Authors: Sean McKeown, Peter Aaby, Andreas Steyven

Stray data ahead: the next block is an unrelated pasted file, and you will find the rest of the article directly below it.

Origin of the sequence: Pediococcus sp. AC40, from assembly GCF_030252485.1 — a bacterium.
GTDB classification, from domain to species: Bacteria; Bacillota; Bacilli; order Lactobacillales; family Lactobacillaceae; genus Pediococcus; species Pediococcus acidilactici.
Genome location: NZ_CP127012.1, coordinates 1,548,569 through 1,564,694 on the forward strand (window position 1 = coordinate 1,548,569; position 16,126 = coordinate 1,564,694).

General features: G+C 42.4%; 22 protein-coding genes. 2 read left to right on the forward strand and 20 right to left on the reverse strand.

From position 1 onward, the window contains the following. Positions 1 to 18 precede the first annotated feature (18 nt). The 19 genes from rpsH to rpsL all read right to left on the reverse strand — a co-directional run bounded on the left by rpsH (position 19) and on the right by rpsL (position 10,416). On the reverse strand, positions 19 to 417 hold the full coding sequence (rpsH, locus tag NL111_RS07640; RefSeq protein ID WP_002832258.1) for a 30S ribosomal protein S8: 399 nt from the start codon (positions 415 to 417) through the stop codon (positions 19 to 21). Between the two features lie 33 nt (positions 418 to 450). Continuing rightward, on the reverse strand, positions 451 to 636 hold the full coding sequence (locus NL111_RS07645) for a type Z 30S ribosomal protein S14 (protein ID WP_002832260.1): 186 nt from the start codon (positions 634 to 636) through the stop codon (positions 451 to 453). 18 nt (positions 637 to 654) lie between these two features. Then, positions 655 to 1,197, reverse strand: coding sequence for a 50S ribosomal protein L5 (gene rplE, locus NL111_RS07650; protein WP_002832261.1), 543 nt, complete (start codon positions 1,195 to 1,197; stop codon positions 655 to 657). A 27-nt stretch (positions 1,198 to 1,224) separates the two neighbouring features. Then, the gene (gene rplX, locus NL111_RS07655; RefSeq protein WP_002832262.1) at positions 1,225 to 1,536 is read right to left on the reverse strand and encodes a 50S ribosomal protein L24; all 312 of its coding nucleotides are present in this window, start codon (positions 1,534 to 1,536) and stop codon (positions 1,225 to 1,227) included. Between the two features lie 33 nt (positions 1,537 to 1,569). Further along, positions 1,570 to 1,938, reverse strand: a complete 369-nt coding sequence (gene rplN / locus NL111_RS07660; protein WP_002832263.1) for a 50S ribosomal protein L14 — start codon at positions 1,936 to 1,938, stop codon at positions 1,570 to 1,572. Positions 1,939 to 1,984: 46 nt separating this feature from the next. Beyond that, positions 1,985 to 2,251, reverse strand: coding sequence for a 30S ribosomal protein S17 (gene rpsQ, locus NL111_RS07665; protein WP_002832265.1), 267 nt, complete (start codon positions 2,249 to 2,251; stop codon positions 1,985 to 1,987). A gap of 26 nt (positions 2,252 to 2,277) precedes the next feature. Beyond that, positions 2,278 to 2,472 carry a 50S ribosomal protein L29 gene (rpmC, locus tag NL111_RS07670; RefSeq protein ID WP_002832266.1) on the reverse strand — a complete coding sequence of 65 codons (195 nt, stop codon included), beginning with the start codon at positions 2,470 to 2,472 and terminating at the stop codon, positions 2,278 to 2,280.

The automated comparison of visual content is a contemporary solution to scale the detection of illegal media and extremist material, both for detection on individual devices and in the cloud. However, the problem is difficult, and perceptual similarity algorithms often have weaknesses and anomalous edge cases that may not be clearly documented. Additionally, it is a complex task to perform an evaluation of such tools in order to best utilise them. To address this, we present PHASER, a still-image perceptual hashing framework enabling forensics specialists and scientists to conduct experiments on bespoke datasets for their individual deployment scenarios. The framework utilises a modular approach, allowing users to specify and define a perceptual hash/image transform/distance metric triplet, which can be explored to better understand their behaviour and interactions. PHASER is open-source and we demonstrate its utility via case studies which briefly explore setting an appropriate dataset size and the potential to optimise the performance of existing algorithms by utilising learned weight vectors for comparing hashes.